Need something to listen to during lockdown? No problem, let Music Week recommend some key podcasts. Here, Rolling Stone senior writer, presenter and author Brian Hiatt on how the publication has been taking the brand into the future with its RS Music Now podcast. Recent episodes have included special guests like Dua Lipa, Taylor Swift and Stevie Nicks, plus tributes to John Prine and Bill Withers…
The Rolling Stone Music Now podcast started in January 2016. What was the original idea behind it?
Brian Hiatt: “The unique thing about our show is it’s a live radio show on Sirius XM that we then clean up a bit – sometimes a lot [laughs] – for the podcast version because there’s a little bit of a different expectation for live shows versus a podcast. I’d like to think it creates a certain energy to Rolling Stone Music Now that’s a little different. Podcasts are particularly wonderful for longform magazine writers because it allows you to have the expansion of interviews, and have depth and quality in an audio format.”
Is there anything you feel Rolling Stone’s podcast can do that others can’t?
“It’s the only music podcast I know of that combines both discussion-formatted episodes with our experts talking alongside interviews. It does both. We’ve had some of the biggest stars on the planet on the podcast in longform interviews that are really like Rolling Stone interviews, just conducted on a podcast. It’s probably the most varied music podcast, it does lots of different things.”
What are some of your favourite episodes so far?
“The one I did with Donald Fagen from Steely Dan was extremely news-making. That was something where Donald and his people sought us out because he loved the tribute that we did for Walter Becker. He chose to do his one interview after Walter’s death on our podcast. That was a huge honour, not just for Rolling Stone but specifically for the podcast. On one of my favourite episodes, we had Halsey on before her new album [2017’s Hopeless Fountain Kingdom] came out. That album was a huge, huge sensation and her first interview for it was on the podcast.”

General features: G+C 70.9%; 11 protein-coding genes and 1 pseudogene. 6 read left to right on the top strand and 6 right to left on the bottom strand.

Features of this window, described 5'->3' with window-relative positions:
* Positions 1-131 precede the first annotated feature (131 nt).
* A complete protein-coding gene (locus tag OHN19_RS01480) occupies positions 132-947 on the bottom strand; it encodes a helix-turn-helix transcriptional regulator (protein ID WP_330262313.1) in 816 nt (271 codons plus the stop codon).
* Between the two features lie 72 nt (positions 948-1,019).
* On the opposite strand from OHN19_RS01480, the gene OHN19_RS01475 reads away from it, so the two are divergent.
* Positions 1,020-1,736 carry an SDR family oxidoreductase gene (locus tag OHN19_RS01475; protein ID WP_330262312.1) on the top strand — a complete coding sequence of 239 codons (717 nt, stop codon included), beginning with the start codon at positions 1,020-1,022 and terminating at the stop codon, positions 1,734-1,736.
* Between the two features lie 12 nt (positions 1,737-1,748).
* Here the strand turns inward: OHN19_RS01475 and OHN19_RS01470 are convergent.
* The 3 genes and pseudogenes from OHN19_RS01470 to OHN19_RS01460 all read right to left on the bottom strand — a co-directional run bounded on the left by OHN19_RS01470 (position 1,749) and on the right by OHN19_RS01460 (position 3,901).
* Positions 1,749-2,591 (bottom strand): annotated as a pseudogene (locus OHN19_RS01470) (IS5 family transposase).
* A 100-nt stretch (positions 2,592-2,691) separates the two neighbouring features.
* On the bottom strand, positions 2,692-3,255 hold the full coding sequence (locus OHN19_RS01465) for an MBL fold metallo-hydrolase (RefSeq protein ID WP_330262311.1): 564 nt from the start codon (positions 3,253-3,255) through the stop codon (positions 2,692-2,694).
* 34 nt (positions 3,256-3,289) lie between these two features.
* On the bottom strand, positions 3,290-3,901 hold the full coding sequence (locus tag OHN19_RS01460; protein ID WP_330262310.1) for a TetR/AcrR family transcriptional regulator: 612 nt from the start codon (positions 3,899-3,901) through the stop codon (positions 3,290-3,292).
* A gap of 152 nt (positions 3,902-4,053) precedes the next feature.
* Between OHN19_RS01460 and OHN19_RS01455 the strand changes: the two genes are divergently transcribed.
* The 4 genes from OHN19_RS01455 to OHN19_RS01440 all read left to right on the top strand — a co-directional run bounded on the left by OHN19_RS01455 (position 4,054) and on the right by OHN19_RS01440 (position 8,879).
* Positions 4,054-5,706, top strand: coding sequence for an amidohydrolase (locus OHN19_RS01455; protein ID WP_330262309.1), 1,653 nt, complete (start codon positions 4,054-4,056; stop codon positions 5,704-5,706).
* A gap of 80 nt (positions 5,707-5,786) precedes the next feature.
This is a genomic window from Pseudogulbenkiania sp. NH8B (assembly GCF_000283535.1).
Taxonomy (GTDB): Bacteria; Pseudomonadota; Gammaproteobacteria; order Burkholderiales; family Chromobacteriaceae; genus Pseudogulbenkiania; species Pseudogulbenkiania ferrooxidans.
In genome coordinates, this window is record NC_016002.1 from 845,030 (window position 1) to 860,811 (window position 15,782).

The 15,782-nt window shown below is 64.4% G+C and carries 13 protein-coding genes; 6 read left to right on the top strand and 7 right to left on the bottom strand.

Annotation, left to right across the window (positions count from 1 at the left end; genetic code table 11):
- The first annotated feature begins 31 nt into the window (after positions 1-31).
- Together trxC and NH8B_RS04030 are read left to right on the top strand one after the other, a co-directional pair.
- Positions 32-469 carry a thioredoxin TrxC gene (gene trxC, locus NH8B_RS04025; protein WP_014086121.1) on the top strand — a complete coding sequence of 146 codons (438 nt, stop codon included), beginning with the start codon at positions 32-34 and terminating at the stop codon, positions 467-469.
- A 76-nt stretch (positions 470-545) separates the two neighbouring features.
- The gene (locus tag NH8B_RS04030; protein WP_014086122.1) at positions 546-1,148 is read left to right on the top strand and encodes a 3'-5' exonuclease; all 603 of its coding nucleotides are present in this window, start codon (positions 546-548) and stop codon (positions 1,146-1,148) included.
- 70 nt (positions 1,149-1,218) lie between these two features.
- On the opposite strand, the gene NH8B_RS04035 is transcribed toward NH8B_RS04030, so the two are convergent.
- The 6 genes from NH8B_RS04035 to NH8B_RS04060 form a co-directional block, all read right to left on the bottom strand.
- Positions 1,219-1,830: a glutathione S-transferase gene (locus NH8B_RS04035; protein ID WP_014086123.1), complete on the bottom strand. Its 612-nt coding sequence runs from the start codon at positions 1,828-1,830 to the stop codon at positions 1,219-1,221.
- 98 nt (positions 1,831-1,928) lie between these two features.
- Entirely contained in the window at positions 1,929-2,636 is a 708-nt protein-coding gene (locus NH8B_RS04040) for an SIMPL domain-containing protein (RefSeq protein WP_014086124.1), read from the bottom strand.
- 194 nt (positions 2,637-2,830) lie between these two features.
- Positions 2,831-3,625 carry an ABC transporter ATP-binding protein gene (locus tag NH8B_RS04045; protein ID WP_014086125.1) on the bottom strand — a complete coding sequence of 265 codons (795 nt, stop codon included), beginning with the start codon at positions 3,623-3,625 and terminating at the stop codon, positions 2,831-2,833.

Has the podcast reached beyond your readership?
“When you’re a big brand, you want to put your footprint in as many areas as possible and this does seem like a fruitful area. My impression from feedback – and this is very rough – is that perhaps half or so of the listeners are already readers, and half are just fans of the podcast. That’s fascinating. Hopefully they then start reading Rolling Stone. There are people whose primary media engagement these days seems to be podcasts. They’re religious about their listening and it’s important to reach them.”
Is the appeal of a good podcast different to that of a good RS magazine article or a radio show?
“It’s nearly identical to a great radio show, it just needs a little bit more staying power. There’s a lot more room for digressions and chatter on the radio. With a podcast you want some of that, but you also want to get down to business as well, without being artificial and rigid. Also, Rolling Stone Music Now is not a music critics’ show – in that it’s not Inside Baseball, which I think is a feature of a lot of music podcasts, some of which I enjoy. Many music podcasts are hosted by music critics, and that means they’re going to get deep into the discourse of criticism, deep into the semiotics of music. I think some people might be surprised at how fun the Rolling Stone podcast is. I’m not afraid of making it entertaining – I really don’t want people to be bored. Yes, you’re doing journalism, but you’re also trying to be entertaining. I think that if you’re conscious of that, it helps.”
You can read the first part of our Lockdown Listening series here.